ATHLETICS : Paula Radcliffe has insisted she was right to defend her ING New York City Marathon title despite picking up a knee injury two weeks before the race.
Paula Radcliffe has insisted she was right to defend her ING New York City Marathon title despite picking up a knee injury two weeks before the race.
The 35-year-old world record holder had started the race in search of a third successive New York victory and fourth overall and ran from the front for 23 miles before a tendinitis problem in the back of her left knee that had been bothering her from the 11-mile mark cost her the chance of victory.
“Maybe I should have like come through a bit steadier this year and just written the year off,” Radcliffe said. “But as I said, maybe I didn’t have plans for next year. So I wanted to get this out this year.”
Ethiopian rival Derartu Tulu held off Russian Ludmila Petrova to win, with Frenchwoman Christelle Daunay third and Radcliffe bravely finishing fourth.
It was just the third time in 11 marathons that she had not won, dehydration forcing her out of the Athens Olympic marathon in 2004 and the after-effects of a stress fracture of the femur preventing her from challenging for a medal four years later at the Beijing Games.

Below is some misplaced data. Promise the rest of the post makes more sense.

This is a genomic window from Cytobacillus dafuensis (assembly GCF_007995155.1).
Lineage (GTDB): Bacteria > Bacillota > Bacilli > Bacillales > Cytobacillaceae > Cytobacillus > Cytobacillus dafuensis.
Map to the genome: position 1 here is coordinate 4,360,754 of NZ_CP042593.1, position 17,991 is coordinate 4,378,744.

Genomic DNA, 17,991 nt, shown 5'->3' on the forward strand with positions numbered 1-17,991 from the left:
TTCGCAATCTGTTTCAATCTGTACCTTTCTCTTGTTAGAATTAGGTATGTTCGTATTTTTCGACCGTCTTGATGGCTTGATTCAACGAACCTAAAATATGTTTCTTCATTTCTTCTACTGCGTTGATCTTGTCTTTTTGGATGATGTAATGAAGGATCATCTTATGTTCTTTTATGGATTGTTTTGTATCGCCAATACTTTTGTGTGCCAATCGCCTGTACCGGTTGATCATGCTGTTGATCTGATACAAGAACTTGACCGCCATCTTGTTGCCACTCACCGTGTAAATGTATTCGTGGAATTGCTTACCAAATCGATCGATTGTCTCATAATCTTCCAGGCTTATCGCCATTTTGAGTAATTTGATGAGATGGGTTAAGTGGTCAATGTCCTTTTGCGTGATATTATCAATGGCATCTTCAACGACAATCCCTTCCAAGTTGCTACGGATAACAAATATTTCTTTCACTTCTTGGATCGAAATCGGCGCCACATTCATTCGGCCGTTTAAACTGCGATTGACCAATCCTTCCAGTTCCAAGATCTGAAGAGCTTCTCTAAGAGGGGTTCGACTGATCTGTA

Yet having not competed in a marathon since her New York victory 12 months ago due to a long rehabilitation from foot surgery that kept her out of the World Championships in Berlin in August, Radcliffe said she had felt compelled to race in New York, particularly as she is not planning to race over 26.2 miles in 2010.
“When this happened so close I had done all the work for the race,” she added. “Had a lot of things gone well this year, I might have let this race go. But it was something that was really important to me just to get out and race after all the work.
“I really thought that it was going to work out. Once I was in the race there was no way I was going to drop out of the race unless it got really so, so sore.”
With Tulu and Petrova both older than the Englishwoman at 37 and 41 respectively, Radcliffe promised she still had plenty of time to make a further impact on the women’s marathon event with the London 2012 Olympics fewer than 1000 days from now.
“I certainly don’t feel that, okay, I had a bad race and I was injured, that that’s the end of my career,” she said. “I still think there’s a long time to go. I’ve had some bad luck this year, but I don’t think it’s because I’m older. I think it’s because maybe … once I had that hamstring thing, I had to compensate to things.”